Picture of a black hole

Strathclyde Open Access research that creates ripples...

The Strathprints institutional repository is a digital archive of University of Strathclyde's Open Access research outputs. Strathprints provides access to thousands of research papers by University of Strathclyde researchers, including by Strathclyde physicists involved in observing gravitational waves and black hole mergers as part of the Laser Interferometer Gravitational-Wave Observatory (LIGO) - but also other internationally significant research from the Department of Physics. Discover why Strathclyde's physics research is making ripples...

Strathprints also exposes world leading research from the Faculties of Science, Engineering, Humanities & Social Sciences, and from the Strathclyde Business School.

Discover more...

Antecedents of perceived quality in the context of internet retail stores

Gounaris, Spiros and Dimitriadis, Sergios and Stathakopoulos, Vlasis (2005) Antecedents of perceived quality in the context of internet retail stores. Journal of Marketing Management, 21 (7/8). pp. 669-700. ISSN 0267-257X

Full text not available in this repository. (Request a copy from the Strathclyde author)

Abstract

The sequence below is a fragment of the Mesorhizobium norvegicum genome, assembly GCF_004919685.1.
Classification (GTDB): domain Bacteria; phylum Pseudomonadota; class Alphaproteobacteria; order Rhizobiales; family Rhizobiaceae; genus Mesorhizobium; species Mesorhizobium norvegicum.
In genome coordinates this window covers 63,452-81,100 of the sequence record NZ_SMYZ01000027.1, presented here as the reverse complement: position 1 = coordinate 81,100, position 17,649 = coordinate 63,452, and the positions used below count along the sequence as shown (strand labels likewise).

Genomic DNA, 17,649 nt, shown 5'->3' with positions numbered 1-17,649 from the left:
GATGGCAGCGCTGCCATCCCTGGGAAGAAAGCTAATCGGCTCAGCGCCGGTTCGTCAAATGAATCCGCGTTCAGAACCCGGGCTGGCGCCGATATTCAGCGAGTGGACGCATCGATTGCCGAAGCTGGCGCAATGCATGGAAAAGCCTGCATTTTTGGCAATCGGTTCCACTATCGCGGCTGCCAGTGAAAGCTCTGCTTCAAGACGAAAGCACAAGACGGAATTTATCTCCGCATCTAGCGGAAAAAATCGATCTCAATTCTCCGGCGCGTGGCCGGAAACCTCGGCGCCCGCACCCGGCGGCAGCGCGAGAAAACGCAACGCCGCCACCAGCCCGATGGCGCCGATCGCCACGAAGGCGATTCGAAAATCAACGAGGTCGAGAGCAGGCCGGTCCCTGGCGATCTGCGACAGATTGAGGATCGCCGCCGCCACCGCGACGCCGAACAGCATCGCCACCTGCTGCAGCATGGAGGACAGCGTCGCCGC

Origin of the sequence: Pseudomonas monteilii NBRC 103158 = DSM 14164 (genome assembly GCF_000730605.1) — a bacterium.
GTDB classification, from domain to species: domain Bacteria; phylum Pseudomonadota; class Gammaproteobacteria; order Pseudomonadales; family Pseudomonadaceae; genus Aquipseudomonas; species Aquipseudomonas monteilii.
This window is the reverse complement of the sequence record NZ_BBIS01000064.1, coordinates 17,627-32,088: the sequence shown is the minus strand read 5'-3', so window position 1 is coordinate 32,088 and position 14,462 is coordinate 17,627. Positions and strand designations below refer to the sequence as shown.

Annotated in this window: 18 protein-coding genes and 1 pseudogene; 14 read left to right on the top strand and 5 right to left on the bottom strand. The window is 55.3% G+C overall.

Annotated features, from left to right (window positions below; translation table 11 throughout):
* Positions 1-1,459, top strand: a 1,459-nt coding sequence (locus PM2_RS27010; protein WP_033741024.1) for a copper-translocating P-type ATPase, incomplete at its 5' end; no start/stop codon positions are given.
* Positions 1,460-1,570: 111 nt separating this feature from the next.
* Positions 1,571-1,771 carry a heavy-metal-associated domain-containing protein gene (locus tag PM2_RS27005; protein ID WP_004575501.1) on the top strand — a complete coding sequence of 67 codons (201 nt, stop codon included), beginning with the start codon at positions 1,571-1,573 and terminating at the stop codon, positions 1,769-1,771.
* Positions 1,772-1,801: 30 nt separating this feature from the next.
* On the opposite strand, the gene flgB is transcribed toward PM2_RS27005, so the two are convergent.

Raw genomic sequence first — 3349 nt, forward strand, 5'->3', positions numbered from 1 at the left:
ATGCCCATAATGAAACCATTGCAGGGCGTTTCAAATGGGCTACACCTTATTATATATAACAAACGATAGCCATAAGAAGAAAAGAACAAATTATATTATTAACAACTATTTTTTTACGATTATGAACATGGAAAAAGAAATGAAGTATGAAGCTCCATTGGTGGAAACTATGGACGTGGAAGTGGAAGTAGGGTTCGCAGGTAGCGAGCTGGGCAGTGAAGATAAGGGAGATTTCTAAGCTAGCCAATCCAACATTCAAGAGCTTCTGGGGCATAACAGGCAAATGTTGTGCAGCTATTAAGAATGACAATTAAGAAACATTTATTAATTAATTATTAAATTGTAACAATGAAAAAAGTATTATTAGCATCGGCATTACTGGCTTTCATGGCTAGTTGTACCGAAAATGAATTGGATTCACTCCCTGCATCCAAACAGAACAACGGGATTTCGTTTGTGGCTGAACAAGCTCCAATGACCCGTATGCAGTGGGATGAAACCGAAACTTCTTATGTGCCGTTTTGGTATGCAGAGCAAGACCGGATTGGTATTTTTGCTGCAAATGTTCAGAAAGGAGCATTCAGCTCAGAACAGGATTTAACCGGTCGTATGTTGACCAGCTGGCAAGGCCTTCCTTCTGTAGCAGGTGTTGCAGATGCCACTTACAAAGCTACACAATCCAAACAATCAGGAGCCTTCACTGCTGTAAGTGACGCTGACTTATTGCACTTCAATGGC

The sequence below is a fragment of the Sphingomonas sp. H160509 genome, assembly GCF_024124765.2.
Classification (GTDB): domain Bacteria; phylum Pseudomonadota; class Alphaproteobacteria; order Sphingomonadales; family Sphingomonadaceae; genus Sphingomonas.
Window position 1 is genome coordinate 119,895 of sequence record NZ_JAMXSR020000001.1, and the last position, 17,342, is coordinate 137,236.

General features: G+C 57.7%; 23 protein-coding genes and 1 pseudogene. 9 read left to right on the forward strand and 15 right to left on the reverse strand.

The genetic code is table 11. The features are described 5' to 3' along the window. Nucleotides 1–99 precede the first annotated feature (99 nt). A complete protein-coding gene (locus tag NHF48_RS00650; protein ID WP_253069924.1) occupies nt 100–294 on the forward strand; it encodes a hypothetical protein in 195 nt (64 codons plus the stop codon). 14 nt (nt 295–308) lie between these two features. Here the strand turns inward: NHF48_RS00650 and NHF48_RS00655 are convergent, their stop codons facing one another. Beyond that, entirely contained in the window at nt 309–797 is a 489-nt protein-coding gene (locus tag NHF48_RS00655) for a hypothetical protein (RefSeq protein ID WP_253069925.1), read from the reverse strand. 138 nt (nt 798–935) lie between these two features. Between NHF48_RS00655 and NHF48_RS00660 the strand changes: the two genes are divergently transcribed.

This study investigates specific antecedents of perceived service quality in the Internet environment for trust to a retail store, experience with e-commerce, Internet familiarity, excitement with e-commerce, extent of using e-commerce, frequency of purchases from a company, in addition to exploring the reasons for shopping on line: such as price discounts, convenience, product availability, and purchase conditions. The results indicate that perceived e-service quality is comprised of four key dimensions: information, user friendliness, interaction / adaptation and aesthetics. Moreover, the study reveals that different dimensions of perceived e-service quality are influenced by diverse antecedents. For instance, whilst customer trust to a company influences all four dimensions, Internet familiarity has an impact solely on user friendliness. This picture remained when the type of store, either pure dot. com versus hybrid retailer, was tested as a moderator variable. Implications for practice, the limitations of the study, and directions for future research are discussed.